Marketed as a largely sustainable manufacturer of sweatshirts, T-shirts, lounge pants and activewear, Alternative’s production will likely be picked up by Hanesbrands, which produces goods at its own facilities and through contractors. Whether this will see a change in Alternative’s use of sustainable and recycled materials remains to be seen, but in Hanesbrands’ view, the eco-aspect is one of Alternative’s strengths as a brand.
“[Alternative] has an identity it’s carved out, a hard-earned identity, and we don’t want to tinker with that DNA,” said Matt Hall, Hanesbrands’ chief communications officer. “If you start to tinker with something like that, usually bad things happen.”
But Hall admitted that Hanesbrands already produces “a vast majority” of the type of products Alternative offers and said bringing the brand’s manufacturing in-house is “probably the biggest driver of value in this, but we don’t have a specific plan yet.”
The deal closed on Friday and the companies have yet to decide exactly what the integration process will look like.
“We would do the same fabrications,” Hall said when asked whether the use of sustainable and recycled fabrics for Alternative will be maintained. “We just have a supply chain based on very efficient energy use, efficient emissions, ethical employment practices, so we get the scale while also doing it in a way that’s possibly even better than what [Alternative is] getting now. Sometimes it’s hard to know what’s going on with a contractor, even when you try your best. We have 68,000 employees around the world…we’re very transparent in our sustainability.”
While Hanesbrands does have a focus on running its manufacturing plants efficiently, with reduced energy and water use and greenhouse gas emissions, the use of sustainable and recycled fabrics and dyes is not part of the company’s general manufacturing practices. Alternative Apparel holds itself out as a “fabric first company” that uses recycled and organic materials and eco-friendly dyes.
As for whether Hanes’ employee count is expected to change with the acquisition, Evan Toporek, Alternative’s chief executive officer since 2011 who is set to remain in the role, said “none of that as been discussed” as of yet.
“[Layoffs are] a possibility at every company, but we’re not thinking about that,” Toporek said, adding that the company has about 150 employees.
Toporek lauded Hanesbrands as “one of the leading eco, socially and environmentally conscious companies in the industry.”
“We’re certainly taking our time to integrate pieces of the business thoughtfully and certainly with their scale and expertise we see [the manufacturing] part of our business getting far greater or better — giving us the ability to manufacture more efficiently,” Toporek added. “The plan is to continue to operate as we have been and enter new markets.”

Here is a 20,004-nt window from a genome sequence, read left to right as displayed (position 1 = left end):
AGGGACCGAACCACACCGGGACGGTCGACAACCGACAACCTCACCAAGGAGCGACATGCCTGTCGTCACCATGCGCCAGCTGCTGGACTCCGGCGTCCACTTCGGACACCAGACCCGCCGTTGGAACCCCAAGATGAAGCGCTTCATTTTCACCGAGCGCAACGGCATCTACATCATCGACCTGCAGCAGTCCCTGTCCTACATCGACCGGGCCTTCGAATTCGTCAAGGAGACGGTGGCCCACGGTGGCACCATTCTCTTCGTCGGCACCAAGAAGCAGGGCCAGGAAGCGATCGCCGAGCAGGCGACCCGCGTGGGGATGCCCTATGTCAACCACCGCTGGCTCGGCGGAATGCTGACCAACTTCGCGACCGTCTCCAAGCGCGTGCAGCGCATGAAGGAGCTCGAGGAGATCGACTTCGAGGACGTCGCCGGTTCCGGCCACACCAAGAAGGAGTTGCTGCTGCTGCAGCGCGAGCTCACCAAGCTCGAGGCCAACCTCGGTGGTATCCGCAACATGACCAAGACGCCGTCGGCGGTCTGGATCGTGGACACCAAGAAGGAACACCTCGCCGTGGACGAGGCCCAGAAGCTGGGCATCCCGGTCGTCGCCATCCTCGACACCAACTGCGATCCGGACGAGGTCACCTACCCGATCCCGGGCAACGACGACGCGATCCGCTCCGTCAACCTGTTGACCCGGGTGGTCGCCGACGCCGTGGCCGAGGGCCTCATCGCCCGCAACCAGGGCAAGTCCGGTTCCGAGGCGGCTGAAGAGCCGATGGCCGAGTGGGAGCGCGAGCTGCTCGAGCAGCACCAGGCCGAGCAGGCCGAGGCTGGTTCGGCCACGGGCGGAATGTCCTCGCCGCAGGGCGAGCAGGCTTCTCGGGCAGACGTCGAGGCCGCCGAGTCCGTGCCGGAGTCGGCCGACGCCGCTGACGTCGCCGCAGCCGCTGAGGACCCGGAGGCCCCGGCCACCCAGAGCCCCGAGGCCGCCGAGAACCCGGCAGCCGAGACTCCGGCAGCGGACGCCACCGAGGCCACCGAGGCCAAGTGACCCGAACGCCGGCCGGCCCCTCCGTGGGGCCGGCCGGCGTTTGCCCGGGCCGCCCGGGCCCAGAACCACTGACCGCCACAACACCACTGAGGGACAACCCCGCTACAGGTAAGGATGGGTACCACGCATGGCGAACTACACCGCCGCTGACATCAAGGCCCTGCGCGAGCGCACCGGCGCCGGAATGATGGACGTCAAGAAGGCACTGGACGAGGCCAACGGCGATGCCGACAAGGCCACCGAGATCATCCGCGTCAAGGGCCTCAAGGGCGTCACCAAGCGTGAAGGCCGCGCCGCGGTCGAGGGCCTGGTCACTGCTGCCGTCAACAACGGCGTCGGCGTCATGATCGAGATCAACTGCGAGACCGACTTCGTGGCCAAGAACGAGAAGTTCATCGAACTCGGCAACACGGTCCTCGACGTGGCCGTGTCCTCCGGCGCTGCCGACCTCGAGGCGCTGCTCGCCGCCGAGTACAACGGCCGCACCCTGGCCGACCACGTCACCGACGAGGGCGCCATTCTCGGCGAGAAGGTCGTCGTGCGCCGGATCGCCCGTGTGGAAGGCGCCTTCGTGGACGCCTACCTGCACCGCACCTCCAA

Toporek seemed keen for the deal with Hanesbrands to boost the brand’s still “small global business.” Hall agreed that the acquirer, as a large global operator, is in a position to expand Alternative, but he’s not sure that’s on the horizon.
“Whether [a bigger global business potential] exists or not, we don’t know that yet,” Hall said.
Alternative’s sales for the full year are expected to hit $70 million, Hanesbrands said.
He did note that Alternative’s three retail stores in Venice, Calif., the SoHo neighborhood of New York and San Francisco are staying open and that the brand’s web site will continue to operate independently, as is the case for most of Hanesbrands’ sites.
Hanesbrands is also “in acquisition mode,” Hall said, while staying mum on any particulars or whether the company is focused on a specific space or market.
“At any given time we’re speaking with someone [about an acquisition],” Hall said.
Wall Street had a subdued reaction to the deal, which Hanes paid for out of available cash and its revolving credit facility. The company’s stock rose 0.3 Wednesday to $23.30.
Ike Boruchow of Wells Fargo said the acquisition “could add approximately $20 million to top line” in the fourth quarter alone.
He pointed out that over the past four years, Hanesbrands has spent $2.6 billion on a string of acquisitions, including Maidenform, Champion Europe and Pacific Brands that have turned “highly accretive,” mainly due to its “highly leverageable supply chain.”
In tandem with the Alternative deal, Hanesbrands said it expects third-quarter net sales to total $1.8 billion and earnings per share of 55 cents. Income from operations should come in at $330 million, which the company said was in line with its guidance. Third-quarter results will be released Nov. 1.
But Hanesbrands did not reaffirm its full-year guidance of net sales between $6.45 billion to $6.55 and operating profit of $845 million to $895 million, something that left investors wondering.
“We believe the non-reaffirmed full-year guidance and still murky details on the precise drivers of the quarterly performance (organic versus inorganic sales, top-line performance by segment, etc.) could limit some of the near-term relief in shares,” Barclays analyst Chethan Mallela said in a note. “On the other hand, while admittedly small, we do see the Alternative Apparel acquisition as consistent with HBI’s [merger and acquisition] strategy and view the post-synergy purchase multiple as attractive.”
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